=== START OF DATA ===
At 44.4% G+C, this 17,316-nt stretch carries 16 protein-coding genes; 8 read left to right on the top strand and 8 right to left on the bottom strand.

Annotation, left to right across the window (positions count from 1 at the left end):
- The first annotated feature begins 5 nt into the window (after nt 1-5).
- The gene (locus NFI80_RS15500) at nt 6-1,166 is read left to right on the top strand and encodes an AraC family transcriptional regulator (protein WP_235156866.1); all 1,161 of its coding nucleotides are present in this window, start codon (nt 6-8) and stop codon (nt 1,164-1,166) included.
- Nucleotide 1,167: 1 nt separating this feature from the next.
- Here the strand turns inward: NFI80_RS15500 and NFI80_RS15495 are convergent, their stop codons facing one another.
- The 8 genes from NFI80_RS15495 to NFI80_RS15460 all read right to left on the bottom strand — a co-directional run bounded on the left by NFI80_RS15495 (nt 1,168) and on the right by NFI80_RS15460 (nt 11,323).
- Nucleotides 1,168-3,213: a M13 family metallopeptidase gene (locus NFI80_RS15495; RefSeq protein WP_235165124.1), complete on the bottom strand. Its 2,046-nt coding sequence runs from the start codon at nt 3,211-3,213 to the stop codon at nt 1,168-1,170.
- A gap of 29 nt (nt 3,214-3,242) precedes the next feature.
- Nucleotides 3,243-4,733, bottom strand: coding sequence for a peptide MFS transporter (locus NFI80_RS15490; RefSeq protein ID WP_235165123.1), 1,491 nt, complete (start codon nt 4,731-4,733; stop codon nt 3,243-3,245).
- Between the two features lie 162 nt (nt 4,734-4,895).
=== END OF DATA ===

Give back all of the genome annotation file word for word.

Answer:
At 44.4% G+C, this 17,316-nt stretch carries 16 protein-coding genes; 8 read left to right on the top strand and 8 right to left on the bottom strand.

Annotation, left to right across the window (positions count from 1 at the left end):
- The first annotated feature begins 5 nt into the window (after nt 1-5).
- The gene (locus NFI80_RS15500) at nt 6-1,166 is read left to right on the top strand and encodes an AraC family transcriptional regulator (protein WP_235156866.1); all 1,161 of its coding nucleotides are present in this window, start codon (nt 6-8) and stop codon (nt 1,164-1,166) included.
- Nucleotide 1,167: 1 nt separating this feature from the next.
- Here the strand turns inward: NFI80_RS15500 and NFI80_RS15495 are convergent, their stop codons facing one another.
- The 8 genes from NFI80_RS15495 to NFI80_RS15460 all read right to left on the bottom strand — a co-directional run bounded on the left by NFI80_RS15495 (nt 1,168) and on the right by NFI80_RS15460 (nt 11,323).
- Nucleotides 1,168-3,213: a M13 family metallopeptidase gene (locus NFI80_RS15495; RefSeq protein WP_235165124.1), complete on the bottom strand. Its 2,046-nt coding sequence runs from the start codon at nt 3,211-3,213 to the stop codon at nt 1,168-1,170.
- A gap of 29 nt (nt 3,214-3,242) precedes the next feature.
- Nucleotides 3,243-4,733, bottom strand: coding sequence for a peptide MFS transporter (locus NFI80_RS15490; RefSeq protein ID WP_235165123.1), 1,491 nt, complete (start codon nt 4,731-4,733; stop codon nt 3,243-3,245).
- Between the two features lie 162 nt (nt 4,734-4,895).